- Full name Michael Thomas Kohn
- Born 06/26/1986 in Camden, SC
- Profile Ht.: 6'2" / Wt.: 200 / Bats: R / Throws: R
- School College Of Charleston
- Debut 07/26/2010
Drafted in the 13th round (409th overall) by the Los Angeles Angels in 2008.
View Draft ReportCharleston also boasts a quartet of pitchers, with the leader of the group being righthander Michael Kohn. Originally recruited as a hitter, Kohn was clocked off the mound at 95 mph last fall and showed signs of a plus breaking ball. He didn't make his first pitching appearance for the Cougars until April, however, due to a bruise in his shoulder. Kohn pitched 13 innings in the regular season, tallying 16 strikeouts and four saves. He is a bit of a wild card as he has the raw stuff to entice teams.
Organization Prospect Rankings
Kohn (pronounced Kahn) advanced so quickly through the minors that one would be forgiven for mistaking him for a premium draft pick. In reality, he's a 13th-round senior sign for $5,000 who converted from powerhitting first baseman to the mound during his draft year at the College of Charleston. What's more, the Angels stumbled on him only because scout Tom Kotchman's daughter played softball at the same school. Kohn averaged 13.6 strikeouts per nine innings and allowed just five homers in 135 minor league innings. He made his big league debut on July 26, becoming the first player from the club's 2008 draft to make it to Anaheim. While he finished his big league debut with a shiny 2.11 ERA in 24 appearances, his 16 walks suggest that trouble was often just a batter away. Kohn has plus velocity--his fastball sits at 90-93 mph and touches 96--but it's his delivery that makes him so effective. His severely short arm swing in back adds maximum deception. By the time the batter picks up the ball, it's often already past him. Whenever he suspects batters have timed his fastball, Kohn uses a slurvy breaking ball in the low 80s to keep them honest. Unless he dramatically improves his control or the shape of his slider, Kohn's best role would seem to be low-leverage relief. He's positioned to begin 2011 in the big league bullpen.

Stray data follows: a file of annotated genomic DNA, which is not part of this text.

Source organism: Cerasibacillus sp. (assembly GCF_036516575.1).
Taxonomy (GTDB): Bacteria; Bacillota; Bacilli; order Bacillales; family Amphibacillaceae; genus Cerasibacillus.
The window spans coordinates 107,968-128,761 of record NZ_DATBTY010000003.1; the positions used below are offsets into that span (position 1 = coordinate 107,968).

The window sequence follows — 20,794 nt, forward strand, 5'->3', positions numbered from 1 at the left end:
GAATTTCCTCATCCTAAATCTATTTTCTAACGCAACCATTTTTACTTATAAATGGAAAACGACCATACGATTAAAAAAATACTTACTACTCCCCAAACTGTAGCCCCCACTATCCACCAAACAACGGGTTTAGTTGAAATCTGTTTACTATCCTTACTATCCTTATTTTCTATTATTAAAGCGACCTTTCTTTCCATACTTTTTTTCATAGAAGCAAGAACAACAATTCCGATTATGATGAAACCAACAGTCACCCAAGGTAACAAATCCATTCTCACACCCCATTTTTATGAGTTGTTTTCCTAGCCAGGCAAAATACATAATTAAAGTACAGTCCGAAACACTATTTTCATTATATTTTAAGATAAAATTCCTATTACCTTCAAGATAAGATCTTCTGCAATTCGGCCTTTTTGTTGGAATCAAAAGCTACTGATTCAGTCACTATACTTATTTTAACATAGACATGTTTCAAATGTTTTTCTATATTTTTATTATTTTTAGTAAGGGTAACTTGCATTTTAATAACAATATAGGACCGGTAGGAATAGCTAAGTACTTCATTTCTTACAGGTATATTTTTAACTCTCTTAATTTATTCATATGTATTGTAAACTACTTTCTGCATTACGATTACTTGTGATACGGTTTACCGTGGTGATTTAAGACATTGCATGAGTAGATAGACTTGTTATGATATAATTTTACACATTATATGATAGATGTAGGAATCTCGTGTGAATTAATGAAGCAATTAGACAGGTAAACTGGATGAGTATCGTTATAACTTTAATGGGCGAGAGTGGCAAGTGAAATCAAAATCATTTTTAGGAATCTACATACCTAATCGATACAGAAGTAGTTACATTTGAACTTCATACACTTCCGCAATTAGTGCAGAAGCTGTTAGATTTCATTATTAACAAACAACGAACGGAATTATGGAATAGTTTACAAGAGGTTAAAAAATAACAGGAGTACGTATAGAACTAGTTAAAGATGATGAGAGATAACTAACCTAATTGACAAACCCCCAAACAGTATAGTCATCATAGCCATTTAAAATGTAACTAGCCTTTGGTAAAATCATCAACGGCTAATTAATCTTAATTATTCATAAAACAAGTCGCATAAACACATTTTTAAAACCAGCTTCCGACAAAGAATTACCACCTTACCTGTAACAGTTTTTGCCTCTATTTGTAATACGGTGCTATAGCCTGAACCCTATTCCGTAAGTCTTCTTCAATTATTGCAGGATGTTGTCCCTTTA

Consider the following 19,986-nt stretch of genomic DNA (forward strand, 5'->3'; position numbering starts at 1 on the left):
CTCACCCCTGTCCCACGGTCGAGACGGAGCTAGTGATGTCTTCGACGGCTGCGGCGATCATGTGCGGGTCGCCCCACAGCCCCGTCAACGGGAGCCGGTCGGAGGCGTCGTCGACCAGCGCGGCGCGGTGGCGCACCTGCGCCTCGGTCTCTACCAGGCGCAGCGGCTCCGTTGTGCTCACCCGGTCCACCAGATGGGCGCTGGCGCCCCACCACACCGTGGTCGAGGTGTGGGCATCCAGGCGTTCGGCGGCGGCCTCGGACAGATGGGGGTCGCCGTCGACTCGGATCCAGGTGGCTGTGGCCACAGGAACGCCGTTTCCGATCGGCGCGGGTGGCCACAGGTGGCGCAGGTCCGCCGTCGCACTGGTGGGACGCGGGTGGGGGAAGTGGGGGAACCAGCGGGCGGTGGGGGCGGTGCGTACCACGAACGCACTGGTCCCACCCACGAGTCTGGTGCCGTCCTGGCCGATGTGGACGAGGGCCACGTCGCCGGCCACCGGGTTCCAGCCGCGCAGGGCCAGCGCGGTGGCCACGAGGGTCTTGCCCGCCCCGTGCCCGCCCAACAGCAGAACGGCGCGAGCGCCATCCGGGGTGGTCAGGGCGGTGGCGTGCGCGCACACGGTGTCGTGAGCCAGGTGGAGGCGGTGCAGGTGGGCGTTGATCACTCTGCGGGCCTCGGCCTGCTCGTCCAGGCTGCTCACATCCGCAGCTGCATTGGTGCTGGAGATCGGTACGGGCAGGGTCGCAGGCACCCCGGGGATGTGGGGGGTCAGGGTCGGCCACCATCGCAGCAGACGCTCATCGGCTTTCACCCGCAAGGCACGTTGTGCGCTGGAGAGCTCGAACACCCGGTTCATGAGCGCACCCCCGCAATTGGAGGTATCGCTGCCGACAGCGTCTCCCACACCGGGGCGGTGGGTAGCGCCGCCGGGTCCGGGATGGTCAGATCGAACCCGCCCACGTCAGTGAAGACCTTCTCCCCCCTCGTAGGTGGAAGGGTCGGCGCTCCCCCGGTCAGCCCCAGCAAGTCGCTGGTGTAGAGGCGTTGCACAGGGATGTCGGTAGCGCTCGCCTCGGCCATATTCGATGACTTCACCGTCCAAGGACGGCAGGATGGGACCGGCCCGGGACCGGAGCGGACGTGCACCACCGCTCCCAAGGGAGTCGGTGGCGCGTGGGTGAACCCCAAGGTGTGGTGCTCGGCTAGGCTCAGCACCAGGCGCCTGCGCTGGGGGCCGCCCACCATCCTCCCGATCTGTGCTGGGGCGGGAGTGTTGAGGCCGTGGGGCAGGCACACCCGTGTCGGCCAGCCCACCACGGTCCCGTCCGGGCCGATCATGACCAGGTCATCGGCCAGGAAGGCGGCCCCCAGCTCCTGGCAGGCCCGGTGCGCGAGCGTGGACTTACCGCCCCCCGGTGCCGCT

Kohn's trajectory could best be described as atypical. He transferred from South Carolina-Upstate to the College of Charleston for the 2007 season, but he did so as a heavy-hitting first baseman. He took up pitching the following year, saving four games while a bruised shoulder limited him to 13 innings. Because he showed 95-mph velocity and the makings of a slider, the Angels took a 13th-round flier on the senior. Featuring an extremely short arm stroke in back, Kohn combines deception with above-average velocity, making him a strikeout machine. Last year, he ranked fourth among minor league relievers with 14.1 whiffs per nine innings and sixth with a .153 opponent average. The ball seems to jump out of Kohn's hand at 90-96 mph, sitting at 93. Though his fastball is straight and usually elevated, it explodes up in the zone and generates a plethora of awkward swings. He allowed just eight extra-base hits and one homer all year. He throws a fringe-average slider for strikes to keep batters honest. The Angels teach the splitter to their relievers who lack feel for a changeup, and Kohn is no exception. He has a good chance to open 2010 in Double-A.
Minor League Top Prospects
Your typical 22-year-old college senior drafted in the 13th round normally wouldn't sniff a Top 20 Prospects list, but Kohn is far from typical. Originally a first baseman at College of Charleston, he pitched just 13 innings this spring because he had a bruised shoulder. The early returns in pro ball were promising. He struck out 44 batters in 23 innings, using a 90-95 mph fastball that jumps out of his hand and an average to plus slider. He also has an 80-84 mph changeup, though he rarely needed it. Kohn has an extremely short arm stroke in the back, which should limit him to a bullpen role but also adds deception. He reminds Orem manager Tom Kotchman of Troy Percival for his body at the same age and his demeanor on the mound. "He's not your classic full-arm-action guy, but it's a sneaky 94," Kotchman said. "There's a lot of bad swings off that."